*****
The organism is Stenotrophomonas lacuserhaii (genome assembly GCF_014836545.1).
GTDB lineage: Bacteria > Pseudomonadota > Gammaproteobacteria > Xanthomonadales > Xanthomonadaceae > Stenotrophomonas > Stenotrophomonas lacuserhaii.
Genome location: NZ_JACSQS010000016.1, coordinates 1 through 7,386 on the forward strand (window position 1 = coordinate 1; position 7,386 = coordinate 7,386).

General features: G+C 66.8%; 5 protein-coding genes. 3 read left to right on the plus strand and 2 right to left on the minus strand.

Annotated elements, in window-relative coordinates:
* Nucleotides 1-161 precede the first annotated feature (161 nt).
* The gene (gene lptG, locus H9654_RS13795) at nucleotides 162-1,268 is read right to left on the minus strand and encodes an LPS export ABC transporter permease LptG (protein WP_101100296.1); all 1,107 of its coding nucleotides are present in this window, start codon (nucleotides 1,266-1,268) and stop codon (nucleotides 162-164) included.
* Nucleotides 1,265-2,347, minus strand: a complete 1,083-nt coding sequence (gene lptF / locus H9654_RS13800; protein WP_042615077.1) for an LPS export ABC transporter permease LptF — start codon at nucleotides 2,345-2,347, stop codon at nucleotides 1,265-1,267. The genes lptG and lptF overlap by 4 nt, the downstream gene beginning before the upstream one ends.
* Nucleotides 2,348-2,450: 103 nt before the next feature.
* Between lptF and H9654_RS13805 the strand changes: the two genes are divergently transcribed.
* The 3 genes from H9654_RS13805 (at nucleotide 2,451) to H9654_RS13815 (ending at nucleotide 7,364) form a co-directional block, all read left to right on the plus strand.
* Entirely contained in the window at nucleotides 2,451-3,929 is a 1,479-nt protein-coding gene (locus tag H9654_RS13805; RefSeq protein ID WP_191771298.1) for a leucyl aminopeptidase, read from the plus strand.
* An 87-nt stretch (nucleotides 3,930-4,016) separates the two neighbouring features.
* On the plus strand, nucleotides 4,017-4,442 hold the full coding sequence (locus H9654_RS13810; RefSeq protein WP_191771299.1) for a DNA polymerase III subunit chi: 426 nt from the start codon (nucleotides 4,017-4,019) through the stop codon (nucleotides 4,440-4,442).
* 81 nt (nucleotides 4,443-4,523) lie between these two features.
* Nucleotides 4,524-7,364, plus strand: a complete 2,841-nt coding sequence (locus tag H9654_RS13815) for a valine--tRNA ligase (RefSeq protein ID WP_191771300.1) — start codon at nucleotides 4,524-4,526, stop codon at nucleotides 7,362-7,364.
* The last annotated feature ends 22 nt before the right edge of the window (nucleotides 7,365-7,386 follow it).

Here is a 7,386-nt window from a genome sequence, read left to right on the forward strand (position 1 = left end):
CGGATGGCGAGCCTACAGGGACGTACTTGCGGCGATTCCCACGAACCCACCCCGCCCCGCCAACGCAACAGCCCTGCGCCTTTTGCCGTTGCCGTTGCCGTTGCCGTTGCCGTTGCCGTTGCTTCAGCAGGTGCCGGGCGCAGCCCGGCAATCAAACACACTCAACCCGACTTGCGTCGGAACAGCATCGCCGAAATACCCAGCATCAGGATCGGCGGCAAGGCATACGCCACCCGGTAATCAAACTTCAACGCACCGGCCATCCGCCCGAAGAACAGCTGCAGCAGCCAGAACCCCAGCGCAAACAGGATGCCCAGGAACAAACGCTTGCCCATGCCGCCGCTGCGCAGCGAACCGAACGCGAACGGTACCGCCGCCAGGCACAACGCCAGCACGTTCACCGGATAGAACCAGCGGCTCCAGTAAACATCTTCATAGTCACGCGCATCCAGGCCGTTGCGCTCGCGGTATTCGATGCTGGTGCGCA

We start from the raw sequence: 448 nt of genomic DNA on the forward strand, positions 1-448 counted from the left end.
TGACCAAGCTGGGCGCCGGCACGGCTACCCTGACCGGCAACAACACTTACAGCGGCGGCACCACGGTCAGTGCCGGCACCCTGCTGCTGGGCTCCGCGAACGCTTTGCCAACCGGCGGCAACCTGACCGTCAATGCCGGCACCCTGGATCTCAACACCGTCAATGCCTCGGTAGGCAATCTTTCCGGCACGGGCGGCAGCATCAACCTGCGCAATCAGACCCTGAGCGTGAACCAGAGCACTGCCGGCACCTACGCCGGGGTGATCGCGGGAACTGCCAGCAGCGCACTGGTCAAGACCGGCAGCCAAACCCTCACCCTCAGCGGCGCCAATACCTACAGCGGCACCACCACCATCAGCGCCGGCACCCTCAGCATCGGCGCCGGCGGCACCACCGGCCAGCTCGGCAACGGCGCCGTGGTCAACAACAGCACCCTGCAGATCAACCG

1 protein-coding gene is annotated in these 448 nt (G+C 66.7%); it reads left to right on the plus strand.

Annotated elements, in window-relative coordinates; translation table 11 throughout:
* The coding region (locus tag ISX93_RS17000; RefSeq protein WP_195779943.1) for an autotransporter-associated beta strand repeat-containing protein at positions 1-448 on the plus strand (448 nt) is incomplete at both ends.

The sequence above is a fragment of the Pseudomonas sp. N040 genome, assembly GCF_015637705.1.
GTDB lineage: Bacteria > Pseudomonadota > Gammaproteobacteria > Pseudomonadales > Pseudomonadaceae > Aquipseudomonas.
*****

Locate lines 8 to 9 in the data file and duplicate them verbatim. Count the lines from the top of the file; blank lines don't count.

* Nucleotides 1,265-2,347, minus strand: a complete 1,083-nt coding sequence (gene lptF / locus H9654_RS13800; protein WP_042615077.1) for an LPS export ABC transporter permease LptF — start codon at nucleotides 2,345-2,347, stop codon at nucleotides 1,265-1,267. The genes lptG and lptF overlap by 4 nt, the downstream gene beginning before the upstream one ends.
* Nucleotides 2,348-2,450: 103 nt before the next feature.